Tim Banjeree Dhoul looks at the most effective way to help emerging leaders develop professional skills oriented towards sustainability
Priscila Claro, an associate professor at Insper who teaches courses on strategy, sustainability and social business, wanted to address concerns raised in previous studies that the learning process at many business schools fails to explore the complexity of real life. This is the case because it fails to use a teaching approach that favours the development of sustainability-oriented capabilities (SOCs).
Together with Insper PhD candidate, Nathalia Ramajo Esteves, Claro set out to analyse the impact of the active learning approach when teaching about sustainability.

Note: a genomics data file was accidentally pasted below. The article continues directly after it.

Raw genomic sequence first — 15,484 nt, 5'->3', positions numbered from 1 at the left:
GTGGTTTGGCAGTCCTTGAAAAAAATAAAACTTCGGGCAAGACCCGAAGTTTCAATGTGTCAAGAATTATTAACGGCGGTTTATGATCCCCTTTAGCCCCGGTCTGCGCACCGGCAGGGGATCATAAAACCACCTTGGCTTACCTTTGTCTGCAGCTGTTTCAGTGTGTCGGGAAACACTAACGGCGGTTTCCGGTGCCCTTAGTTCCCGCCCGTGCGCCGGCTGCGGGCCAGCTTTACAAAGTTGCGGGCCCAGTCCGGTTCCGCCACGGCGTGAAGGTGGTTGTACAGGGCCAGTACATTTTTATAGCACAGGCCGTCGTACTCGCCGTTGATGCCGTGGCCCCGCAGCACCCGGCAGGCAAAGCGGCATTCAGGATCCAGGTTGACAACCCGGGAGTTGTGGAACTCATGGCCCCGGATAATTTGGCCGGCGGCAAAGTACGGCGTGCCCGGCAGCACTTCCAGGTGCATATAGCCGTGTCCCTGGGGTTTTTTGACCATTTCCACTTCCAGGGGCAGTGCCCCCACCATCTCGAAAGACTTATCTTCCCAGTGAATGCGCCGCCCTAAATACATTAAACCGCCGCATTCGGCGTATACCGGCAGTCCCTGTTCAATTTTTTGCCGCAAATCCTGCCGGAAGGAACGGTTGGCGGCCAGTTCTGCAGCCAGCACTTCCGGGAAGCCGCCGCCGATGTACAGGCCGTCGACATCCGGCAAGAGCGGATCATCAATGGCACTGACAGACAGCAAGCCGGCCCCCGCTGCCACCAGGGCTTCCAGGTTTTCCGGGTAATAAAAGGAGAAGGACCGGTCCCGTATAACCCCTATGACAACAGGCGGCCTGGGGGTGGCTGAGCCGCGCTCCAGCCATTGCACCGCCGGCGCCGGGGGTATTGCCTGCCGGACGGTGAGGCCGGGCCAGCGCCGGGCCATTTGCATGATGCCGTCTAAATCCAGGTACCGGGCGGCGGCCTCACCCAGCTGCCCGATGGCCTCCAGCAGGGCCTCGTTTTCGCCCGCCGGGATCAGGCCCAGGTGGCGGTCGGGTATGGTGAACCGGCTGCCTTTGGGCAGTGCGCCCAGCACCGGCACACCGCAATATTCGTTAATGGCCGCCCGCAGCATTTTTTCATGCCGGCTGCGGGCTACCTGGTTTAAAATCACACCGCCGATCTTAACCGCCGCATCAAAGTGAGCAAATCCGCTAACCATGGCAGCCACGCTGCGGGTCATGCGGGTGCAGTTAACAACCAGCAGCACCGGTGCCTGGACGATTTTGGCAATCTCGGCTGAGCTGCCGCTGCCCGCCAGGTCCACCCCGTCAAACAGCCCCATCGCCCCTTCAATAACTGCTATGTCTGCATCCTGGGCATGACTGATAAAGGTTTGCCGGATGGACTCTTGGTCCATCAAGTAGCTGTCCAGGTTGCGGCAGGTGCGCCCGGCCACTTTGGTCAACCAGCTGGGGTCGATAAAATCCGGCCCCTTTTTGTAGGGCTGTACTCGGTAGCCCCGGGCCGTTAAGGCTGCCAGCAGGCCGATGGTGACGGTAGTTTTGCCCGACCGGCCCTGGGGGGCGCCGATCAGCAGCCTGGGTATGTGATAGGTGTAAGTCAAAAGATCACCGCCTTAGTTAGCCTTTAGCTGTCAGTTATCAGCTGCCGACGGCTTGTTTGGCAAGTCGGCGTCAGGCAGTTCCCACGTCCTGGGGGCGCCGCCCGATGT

The main problem she identified was a lack of concrete results to support the idea that active learning methods are effective in leading students to engage in social and environmental questioning.
Central to their findings, now published in the International Journal of Sustainability in Higher Education, was that active learning yielded improved student engagement in a group project that called for students to propose effective sustainability actions. This heightened engagement was also shown to have a positive influence on grades.
The project in question was undertaken by undergraduate students in business at Insper across two years. It drew on both active and more traditional teacher-led learning activities, with results measured both quantitatively (grades) and qualitatively (through, for example, teacher notes).
As the paper elaborates: “Working with real problems was crucial for students to develop skills in sustainability. Implementing changes in the courses, focusing on collaboration among students and teachers, was also decisive for the success of the activity.” It also pointed to the value of involving external stakeholders in students’ projects, as they contributed to validating the applicability of the business models proposed by the students in the study.